2. Determine the measured mile period of performance where the work was not negatively impacted by problems that were caused by the owner.
  3. Estimate the contractor’s labor productivity in the measured mile period.
  4. Estimate the contractor’s “should have been” cost based upon actual quantities of work and its measured mile productivity during the impacted period, making any adjustments necessary for contractor-caused problems during the impacted period that were not present in the measured mile period.
  5. Estimate the loss of productivity due to the alleged owner-caused impacts using the difference between the contractor’s actual costs and its “should have been” costs, as adjusted for contractor-caused impacts.
  6. Develop specific cause-effect matrices and narratives explaining how owner-caused impacts lead to decreased labor productivity.

Milestone – An important or critical event and/or activity that must occur in the project cycle in order to achieve the project objectives.

Modified Total Cost Damages Method – The modified total cost approach is a damages analysis method whereby the claim amount is produced by calculating the difference between an adjusted in-place value and an adjusted bid amount. The adjusted in-place value is determined by taking the project’s in-place value (total field costs plus overhead, profit and bond) and adjusting it downward for identified contractor-caused performance errors and other noncompensable costs.10 The adjusted bid amount is determined by adjusting the original bid (contract) amount for executed change orders and identified bid errors. The modified total cost method is similar to the jury verdict method, except that the contractor presents the claim value by adjusting the total costs for noncompensable costs and bid errors rather that the “jury” or “trier of fact” making these adjustments.

Negative Float – In a Critical Path Method (CPM) network, if a condition exists wherein the early finish time is later than the late finish time for an activity or series of activities, the condition results in negative float values. Negative float indicates project delay.

Organization Breakdown Structure (OBS) – The hierarchical system depicting levels of responsibility within a performing organization, in terms of groups, divisions, projects, or responsible teams.

Out-of-Sequence Work – By not planning the work in a logical manner, crews are moved around excessively and productivity declines. If the contractor can demonstrate that the owner is responsible for the need to perform work out-of-sequence, the contractor may be entitled to recover its loss of productivity costs for such problems.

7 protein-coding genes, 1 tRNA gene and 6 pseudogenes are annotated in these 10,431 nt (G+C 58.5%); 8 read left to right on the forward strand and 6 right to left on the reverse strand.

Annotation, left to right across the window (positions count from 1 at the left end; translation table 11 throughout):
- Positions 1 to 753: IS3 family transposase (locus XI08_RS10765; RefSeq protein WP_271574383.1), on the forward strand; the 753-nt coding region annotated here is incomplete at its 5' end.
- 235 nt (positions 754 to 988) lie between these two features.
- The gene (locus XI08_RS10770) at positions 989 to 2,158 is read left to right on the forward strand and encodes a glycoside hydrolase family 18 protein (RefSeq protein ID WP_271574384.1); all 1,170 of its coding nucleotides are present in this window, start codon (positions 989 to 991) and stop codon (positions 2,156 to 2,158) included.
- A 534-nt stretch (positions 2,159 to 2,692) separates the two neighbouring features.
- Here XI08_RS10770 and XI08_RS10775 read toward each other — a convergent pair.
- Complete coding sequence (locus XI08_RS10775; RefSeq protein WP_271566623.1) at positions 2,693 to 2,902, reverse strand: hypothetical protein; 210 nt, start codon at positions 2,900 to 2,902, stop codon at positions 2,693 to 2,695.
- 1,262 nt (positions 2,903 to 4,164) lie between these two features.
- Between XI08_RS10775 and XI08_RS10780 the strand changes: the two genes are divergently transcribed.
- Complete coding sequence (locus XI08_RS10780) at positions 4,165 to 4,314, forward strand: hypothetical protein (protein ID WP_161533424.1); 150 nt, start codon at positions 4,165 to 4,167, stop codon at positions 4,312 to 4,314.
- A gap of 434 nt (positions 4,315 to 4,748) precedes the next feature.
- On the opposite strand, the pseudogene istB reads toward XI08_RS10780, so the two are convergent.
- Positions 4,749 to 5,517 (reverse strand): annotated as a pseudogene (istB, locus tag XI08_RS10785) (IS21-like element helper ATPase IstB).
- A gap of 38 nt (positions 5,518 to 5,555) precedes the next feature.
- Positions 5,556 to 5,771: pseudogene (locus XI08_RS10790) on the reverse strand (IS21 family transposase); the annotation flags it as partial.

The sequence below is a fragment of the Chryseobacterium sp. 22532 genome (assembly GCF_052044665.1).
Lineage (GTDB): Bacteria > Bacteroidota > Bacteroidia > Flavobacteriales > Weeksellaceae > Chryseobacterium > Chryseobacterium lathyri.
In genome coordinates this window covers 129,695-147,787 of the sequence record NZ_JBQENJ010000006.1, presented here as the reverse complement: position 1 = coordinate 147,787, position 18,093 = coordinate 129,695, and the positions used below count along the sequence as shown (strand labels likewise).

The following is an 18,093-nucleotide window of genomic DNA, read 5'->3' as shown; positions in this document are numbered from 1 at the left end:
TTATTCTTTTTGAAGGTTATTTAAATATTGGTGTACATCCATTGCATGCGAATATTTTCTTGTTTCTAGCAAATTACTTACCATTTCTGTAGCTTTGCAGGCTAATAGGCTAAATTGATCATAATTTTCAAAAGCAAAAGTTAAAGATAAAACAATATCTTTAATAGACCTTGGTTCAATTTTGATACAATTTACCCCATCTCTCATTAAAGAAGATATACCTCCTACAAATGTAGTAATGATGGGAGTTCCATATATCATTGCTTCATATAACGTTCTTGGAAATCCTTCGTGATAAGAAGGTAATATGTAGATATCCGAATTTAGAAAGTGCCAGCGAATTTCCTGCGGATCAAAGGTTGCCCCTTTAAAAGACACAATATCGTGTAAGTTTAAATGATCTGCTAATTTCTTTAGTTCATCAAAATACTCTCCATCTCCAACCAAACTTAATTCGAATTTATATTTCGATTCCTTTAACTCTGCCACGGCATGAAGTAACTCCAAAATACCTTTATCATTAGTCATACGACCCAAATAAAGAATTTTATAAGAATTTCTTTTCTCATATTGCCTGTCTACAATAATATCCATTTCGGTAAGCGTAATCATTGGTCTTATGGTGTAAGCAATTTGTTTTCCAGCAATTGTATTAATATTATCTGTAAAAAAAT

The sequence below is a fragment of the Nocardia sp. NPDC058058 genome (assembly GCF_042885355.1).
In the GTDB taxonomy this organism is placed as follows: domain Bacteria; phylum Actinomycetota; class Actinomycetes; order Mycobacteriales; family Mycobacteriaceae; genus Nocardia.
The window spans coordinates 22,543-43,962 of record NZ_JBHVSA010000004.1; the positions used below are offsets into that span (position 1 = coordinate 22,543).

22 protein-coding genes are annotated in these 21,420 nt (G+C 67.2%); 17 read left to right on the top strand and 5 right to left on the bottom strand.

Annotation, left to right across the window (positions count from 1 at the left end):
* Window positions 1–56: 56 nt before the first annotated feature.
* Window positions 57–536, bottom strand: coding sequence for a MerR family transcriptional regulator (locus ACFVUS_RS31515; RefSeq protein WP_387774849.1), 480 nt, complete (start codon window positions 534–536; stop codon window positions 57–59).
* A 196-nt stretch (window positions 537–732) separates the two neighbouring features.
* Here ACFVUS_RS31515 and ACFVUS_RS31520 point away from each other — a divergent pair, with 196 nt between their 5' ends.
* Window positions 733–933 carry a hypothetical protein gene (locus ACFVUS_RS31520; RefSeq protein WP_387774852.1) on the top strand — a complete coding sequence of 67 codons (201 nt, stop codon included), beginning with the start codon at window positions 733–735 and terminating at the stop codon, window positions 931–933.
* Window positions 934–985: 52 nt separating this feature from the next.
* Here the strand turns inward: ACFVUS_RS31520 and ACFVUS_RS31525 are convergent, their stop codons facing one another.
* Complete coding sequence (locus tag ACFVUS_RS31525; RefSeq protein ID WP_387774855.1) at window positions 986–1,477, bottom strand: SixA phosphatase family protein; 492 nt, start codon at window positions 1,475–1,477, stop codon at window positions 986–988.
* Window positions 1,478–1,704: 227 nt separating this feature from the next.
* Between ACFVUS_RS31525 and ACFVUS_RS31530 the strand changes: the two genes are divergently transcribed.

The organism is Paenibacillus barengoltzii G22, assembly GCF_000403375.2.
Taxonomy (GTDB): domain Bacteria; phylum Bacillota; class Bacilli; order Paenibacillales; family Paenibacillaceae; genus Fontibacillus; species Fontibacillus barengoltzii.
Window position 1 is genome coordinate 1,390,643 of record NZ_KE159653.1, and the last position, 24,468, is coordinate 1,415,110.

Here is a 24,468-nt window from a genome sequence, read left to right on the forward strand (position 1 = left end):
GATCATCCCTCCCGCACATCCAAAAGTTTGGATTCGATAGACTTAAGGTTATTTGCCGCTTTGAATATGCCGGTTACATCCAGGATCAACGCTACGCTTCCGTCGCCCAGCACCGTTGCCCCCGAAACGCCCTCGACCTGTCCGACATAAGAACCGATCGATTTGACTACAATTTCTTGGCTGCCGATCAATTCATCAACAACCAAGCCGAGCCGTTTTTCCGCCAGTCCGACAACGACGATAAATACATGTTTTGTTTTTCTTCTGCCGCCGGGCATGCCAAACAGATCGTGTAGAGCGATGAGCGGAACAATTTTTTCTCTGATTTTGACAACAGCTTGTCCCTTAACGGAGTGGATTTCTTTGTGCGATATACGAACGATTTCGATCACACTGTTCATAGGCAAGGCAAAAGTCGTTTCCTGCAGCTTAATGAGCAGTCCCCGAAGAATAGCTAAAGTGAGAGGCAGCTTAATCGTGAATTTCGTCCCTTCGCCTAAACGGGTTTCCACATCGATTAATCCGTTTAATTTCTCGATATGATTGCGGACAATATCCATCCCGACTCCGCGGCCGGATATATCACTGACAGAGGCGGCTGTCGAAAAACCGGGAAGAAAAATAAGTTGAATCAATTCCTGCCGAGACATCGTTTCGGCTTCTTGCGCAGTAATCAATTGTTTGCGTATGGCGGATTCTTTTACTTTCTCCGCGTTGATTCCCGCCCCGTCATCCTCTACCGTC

Overhead – Overhead, overhead cost or overhead expense refers to an ongoing expense of operating a business. The term overhead is usually used to group expenses that are necessary to the continued functioning of the business but that do not directly generate profits. Overhead expenses are all costs on the income statement except for direct labor and direct materials. Overhead expenses include accounting fees, advertising, depreciation, insurance, interest, legal fees, rent, repairs, supplies, taxes, telephone bills, travel and utilities costs.

Overtime – Working more than a standard work week as defined by the contract. Fatigue, increased absenteeism, decreased morale, reduced supervision effectiveness, and poor workmanship results from the excessive use of overtime and causes productivity loss. If the owner is responsible for the need to work more overtime than is contemplated by the contract or by the contractor’s reasonable work plan, such as a failure to grant a reasonable time extension for excusable delays, the contractor may be entitled to recover its increased labor costs and its loss of productivity costs that result from such work requirements.

Parametric Cost Estimating – A Cost Estimating Methodology, using statistical relationships between historical costs and other program variables such as system physical or performance characteristics, contractor output measures, and manpower loading, etc. This estimating technique employs one or more cost estimating relationships for the measurement of Costs associated with the development, manufacture, and/or modification of a specified end item based on its technical, physical, or other characteristics.